I’m sure you couldn’t tell based on what you’re reading right now, but I’m a huge fan of stories. It’s great to be on either end: experiencing or telling.
I loved immersing myself in the atmosphere of the stack when I was an undergraduate. On ditch day as a junior, I signed up to be the friendly Bob-omb from the Mario video game. Although there was no requirement to act like our roles, it made it much more fun to spend the day making my face red like I was about to explode and once putting my (helmeted) head through a sheetrock wall we needed to get past. I figured, what’s a sentient bomb for if not destroy in-the-way-walls?
One way that stacks can be immersive is by having different roles on the sign up sheets. Each stackee signs up to be a different character – on the Mario stack there was Mario, Luigi, Yoshi, etc. The fun mystery is that as a stackee, you have no idea whether character choice will be irrelevant, extremely relevant (different characters getting completely different tasks), or somewhere in between. In the Mario stack, the only real difference was that each character got unique headgear.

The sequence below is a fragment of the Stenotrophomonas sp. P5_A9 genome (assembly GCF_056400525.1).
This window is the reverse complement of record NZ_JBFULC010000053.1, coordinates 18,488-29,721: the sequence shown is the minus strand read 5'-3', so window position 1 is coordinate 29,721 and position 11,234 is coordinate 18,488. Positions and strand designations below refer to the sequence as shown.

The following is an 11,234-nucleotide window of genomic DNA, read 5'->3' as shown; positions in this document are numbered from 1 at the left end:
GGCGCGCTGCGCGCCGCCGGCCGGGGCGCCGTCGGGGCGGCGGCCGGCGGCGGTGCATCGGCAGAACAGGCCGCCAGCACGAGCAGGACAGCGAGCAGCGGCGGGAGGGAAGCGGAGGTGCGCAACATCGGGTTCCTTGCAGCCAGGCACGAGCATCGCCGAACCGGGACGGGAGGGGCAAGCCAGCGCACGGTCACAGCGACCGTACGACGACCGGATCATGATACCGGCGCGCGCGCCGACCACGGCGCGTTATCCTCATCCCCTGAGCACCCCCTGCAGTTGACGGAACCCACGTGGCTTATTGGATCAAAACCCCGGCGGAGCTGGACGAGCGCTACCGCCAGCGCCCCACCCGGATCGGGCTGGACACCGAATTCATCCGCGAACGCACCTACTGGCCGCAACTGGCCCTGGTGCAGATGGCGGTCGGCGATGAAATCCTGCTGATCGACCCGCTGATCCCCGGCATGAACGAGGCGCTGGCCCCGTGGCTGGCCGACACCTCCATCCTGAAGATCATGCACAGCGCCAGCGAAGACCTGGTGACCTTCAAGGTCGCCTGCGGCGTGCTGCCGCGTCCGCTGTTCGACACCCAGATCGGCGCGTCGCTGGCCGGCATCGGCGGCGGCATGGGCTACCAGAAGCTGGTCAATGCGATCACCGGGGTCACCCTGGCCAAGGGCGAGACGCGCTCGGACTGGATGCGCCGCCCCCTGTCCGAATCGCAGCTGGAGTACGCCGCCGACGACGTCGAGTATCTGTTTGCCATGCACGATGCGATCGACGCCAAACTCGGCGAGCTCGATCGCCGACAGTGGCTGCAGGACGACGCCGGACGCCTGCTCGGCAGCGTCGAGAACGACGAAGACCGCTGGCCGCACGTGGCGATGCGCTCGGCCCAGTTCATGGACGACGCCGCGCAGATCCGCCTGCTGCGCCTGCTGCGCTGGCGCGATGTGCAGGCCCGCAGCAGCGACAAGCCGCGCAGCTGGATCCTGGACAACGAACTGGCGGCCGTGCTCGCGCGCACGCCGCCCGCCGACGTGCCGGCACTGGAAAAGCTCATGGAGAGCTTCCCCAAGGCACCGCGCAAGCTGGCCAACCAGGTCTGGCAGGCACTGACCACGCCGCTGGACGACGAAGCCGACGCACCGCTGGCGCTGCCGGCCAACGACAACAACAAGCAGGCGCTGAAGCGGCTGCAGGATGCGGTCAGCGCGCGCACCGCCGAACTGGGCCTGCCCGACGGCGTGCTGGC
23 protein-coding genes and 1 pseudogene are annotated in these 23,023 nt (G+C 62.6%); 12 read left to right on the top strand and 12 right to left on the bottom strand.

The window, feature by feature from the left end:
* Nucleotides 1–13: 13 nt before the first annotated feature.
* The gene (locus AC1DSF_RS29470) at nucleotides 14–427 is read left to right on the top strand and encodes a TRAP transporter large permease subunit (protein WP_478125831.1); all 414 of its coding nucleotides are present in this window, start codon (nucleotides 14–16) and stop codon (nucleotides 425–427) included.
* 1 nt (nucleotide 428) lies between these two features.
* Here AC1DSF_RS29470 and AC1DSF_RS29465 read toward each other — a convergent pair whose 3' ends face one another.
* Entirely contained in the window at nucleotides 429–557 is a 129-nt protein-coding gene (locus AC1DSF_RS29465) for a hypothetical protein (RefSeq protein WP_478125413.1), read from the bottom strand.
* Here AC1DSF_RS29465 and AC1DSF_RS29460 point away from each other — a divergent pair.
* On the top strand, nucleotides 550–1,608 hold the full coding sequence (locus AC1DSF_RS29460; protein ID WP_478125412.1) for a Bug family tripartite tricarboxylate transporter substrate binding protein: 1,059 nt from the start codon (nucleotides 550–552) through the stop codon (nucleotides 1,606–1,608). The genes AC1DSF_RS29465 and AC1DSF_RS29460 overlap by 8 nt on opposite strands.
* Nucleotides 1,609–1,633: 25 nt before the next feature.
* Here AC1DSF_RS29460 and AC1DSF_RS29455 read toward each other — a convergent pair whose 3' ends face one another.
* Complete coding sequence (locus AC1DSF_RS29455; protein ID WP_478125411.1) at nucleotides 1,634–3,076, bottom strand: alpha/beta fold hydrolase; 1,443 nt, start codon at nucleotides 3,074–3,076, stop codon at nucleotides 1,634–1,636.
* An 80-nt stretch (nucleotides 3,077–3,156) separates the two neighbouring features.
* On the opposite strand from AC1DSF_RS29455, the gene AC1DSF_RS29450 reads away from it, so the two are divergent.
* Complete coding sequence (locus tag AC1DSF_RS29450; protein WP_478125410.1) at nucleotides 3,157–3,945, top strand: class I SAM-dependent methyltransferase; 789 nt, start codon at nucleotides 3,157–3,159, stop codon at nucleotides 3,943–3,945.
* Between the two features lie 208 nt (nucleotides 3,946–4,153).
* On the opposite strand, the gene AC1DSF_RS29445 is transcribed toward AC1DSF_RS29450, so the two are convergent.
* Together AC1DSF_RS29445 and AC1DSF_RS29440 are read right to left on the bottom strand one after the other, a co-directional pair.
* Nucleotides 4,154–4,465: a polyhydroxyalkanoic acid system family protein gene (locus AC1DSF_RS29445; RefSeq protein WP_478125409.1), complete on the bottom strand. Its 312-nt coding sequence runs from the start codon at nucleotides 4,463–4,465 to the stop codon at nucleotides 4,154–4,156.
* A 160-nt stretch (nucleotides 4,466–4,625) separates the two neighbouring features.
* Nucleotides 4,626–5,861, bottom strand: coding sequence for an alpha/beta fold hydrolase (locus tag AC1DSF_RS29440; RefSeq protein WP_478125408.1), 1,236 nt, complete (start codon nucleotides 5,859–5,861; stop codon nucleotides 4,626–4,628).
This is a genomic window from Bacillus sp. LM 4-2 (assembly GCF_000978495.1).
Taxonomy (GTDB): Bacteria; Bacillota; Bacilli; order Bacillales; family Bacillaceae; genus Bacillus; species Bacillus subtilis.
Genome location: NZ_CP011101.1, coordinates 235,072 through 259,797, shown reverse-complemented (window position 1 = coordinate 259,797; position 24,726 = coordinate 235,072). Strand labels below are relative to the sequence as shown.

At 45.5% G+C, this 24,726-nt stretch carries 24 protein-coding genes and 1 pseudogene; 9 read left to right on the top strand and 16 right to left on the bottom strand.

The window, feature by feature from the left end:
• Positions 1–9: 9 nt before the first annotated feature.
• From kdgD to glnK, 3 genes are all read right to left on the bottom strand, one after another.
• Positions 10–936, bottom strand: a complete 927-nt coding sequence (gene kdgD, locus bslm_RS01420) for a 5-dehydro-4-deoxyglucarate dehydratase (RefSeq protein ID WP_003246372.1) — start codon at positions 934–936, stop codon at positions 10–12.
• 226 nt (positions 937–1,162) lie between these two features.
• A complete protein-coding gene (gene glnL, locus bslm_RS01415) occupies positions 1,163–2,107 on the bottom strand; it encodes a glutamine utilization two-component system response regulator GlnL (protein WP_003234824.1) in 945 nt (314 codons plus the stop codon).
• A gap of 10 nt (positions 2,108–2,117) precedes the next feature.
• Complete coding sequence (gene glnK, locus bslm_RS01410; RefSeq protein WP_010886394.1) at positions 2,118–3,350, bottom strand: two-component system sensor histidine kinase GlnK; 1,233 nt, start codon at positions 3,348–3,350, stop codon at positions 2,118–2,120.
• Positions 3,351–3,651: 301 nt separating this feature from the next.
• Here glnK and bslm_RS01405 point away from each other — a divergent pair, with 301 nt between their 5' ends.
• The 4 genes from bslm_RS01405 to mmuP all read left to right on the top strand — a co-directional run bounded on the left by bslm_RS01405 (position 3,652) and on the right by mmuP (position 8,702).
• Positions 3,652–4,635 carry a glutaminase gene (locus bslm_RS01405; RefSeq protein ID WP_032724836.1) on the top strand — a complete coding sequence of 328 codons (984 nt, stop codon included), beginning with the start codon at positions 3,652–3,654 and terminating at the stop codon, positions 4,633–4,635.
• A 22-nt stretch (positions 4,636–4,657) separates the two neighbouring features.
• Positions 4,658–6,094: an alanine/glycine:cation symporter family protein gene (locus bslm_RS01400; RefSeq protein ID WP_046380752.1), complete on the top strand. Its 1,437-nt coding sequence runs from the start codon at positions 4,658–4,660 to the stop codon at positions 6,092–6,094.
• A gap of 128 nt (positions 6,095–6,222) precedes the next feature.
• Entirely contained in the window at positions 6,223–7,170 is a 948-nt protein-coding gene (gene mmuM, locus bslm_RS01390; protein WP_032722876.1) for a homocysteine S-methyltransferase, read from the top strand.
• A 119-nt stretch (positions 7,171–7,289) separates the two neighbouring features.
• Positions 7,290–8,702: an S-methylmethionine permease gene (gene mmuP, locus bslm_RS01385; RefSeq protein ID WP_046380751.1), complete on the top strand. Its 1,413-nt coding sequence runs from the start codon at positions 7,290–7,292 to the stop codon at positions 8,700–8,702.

Oren and I opted against the character-assignment route to storytelling. Instead we aimed to characterize the group as a whole, and allow the stackees to fill in individual roles with their own personalities and imagination. In retrospect, I think this strategy would have been successful if the stack was composed of Ben-clones. In reality, the absence of restrictions imposed by sign-up-roles also removed the creativity that so often comes from small restrictions.
That oversight aside, I’m proud of the intricate plot we came up with for our stack: Lord of the Rings: The Other Fellowship.